Steering clients away from disastrous impulse buys

How careful questioning and creative thinking can nudge clients towards smarter decisions

Steering clients away from disastrous impulse buys

As part of their commitment to ensure clients’ financial well-being, financial advisors also have to act as behavioural coaches that promote better decisions about money. Sometimes, that means giving clients a harsh dose of reality and perspective.

While it can be hard to make clients understand and walk away from their strong short-term impulses, there are ways to gently but firmly help them understand the potential long-term impact, according to one Calgary-based certified financial planner.

“I met with a young couple in my office just before Christmas. The young man, who’s in his mid-30s, makes a good income,” says Johanne Plamondon of Raymond James. “He said to me, ‘I really want to talk to you about buying a brand-new pickup truck and a camper.’”

The couple, she says, were very passionate travellers who enjoyed the great outdoors. With a pickup truck and camper, the husband explained, they would have a means to go surfing in the wintertime and embark on other explorations, and be able to enjoy a leisurely cup of coffee after a long day of adventure.

After hearing out her clearly excited client, Plamondon started asking careful and deliberate questions. How much did he imagine a brand-new vehicle and camper would cost? Do they have the cash on hand to buy it, or would they rely on financing? Where would they park it? What about insurance?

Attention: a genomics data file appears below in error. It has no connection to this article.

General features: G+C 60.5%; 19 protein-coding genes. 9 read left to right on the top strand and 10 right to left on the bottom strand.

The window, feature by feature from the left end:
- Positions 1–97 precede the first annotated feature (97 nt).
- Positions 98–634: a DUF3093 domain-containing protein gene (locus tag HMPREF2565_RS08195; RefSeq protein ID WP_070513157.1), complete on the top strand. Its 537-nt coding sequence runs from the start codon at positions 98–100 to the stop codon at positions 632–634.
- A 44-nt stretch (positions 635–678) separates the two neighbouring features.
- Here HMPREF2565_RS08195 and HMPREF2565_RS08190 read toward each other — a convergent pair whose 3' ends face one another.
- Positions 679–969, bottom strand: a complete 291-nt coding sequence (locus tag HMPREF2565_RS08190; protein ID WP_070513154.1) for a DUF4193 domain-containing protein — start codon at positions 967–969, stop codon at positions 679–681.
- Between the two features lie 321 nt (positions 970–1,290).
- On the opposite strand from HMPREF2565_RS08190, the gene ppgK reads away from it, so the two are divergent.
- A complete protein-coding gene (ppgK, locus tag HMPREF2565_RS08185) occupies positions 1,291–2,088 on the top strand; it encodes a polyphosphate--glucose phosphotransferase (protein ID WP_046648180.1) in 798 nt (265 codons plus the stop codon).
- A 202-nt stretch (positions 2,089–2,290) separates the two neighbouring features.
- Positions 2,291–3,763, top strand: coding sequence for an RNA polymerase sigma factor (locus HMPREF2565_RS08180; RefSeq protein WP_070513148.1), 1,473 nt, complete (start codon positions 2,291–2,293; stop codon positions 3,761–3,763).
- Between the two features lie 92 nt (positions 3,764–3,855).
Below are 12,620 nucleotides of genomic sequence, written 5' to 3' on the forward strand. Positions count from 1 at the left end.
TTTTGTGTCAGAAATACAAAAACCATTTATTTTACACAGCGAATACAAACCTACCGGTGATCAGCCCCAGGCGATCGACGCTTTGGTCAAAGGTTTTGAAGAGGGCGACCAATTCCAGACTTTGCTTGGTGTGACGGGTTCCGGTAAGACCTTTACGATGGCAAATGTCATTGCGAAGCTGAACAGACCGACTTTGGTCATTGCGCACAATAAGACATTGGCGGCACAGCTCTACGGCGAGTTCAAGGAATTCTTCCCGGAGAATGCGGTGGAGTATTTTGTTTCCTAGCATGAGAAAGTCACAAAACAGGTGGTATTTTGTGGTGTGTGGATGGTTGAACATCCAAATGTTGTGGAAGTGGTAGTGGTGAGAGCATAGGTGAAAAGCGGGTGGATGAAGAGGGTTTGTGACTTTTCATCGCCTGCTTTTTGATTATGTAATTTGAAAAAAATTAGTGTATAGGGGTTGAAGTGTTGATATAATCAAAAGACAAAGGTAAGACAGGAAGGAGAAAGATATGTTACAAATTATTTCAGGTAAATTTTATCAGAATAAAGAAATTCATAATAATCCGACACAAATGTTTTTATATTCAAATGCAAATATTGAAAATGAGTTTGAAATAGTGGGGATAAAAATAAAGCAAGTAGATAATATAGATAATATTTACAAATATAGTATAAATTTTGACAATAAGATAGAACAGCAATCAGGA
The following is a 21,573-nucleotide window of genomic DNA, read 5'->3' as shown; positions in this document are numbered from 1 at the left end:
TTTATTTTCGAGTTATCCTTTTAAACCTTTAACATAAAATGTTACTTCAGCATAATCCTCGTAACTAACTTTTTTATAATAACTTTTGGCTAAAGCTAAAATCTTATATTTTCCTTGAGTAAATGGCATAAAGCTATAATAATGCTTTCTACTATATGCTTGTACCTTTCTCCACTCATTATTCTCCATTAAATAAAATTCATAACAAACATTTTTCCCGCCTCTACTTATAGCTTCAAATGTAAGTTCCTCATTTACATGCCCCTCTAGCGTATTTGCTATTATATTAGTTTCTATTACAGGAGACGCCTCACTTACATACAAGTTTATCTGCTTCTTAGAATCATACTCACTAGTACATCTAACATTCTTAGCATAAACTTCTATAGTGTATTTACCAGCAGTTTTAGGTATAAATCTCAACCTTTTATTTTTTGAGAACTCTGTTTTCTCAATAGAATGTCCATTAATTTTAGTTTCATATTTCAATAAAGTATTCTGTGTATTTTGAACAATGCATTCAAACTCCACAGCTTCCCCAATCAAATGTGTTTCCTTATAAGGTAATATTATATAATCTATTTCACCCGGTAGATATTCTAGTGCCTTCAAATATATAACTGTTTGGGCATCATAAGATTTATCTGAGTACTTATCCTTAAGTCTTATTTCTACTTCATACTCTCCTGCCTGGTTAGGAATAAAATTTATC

“This young gentleman had previously leased another vehicle, which he had to pay $700 a month for. I reminded him how much stress that brought him at the time,” Plamondon says. “We also determined that they wouldn’t be driving the pickup truck every day, but only for recreational purposes.”

By the end of the 30-minute discussion, it was clear that the client was looking at a potential additional monthly expense of $2,000, when a $700 monthly commitment was already giving him a huge amount of anxiety.

With the challenging economic climate, Plamondon suggested that her client might be able to buy a used vehicle and camper, but he was firm that he wanted to buy them brand new. Rather than an outright “no,” Plamondon responded with a proposal that he test-drive his financial commitment.

“I suggested to him, ‘Starting now, try saving $2,000 a month, and do that for the next 12 months,’” she recounts. “We agreed that if he could do that without stress or concern, he might be able to handle that commitment for the longer term. If not, then at least he’ll potentially have $24,000 saved up to put towards something else.”

According to Plamondon, people will naturally tend to dig in their heels when told what to do, and resist suggestions that they need to change. At her practice, she prefers to use back-and-forth conversations and negotiations with clients, because they should ultimately decide what’s in their best interest.

“We can help people make some changes for the short term, but it's the long term that makes a difference,” she says. “One thing I’ve found is that people who do work with an advisor are more likely to stick to a financial plan.”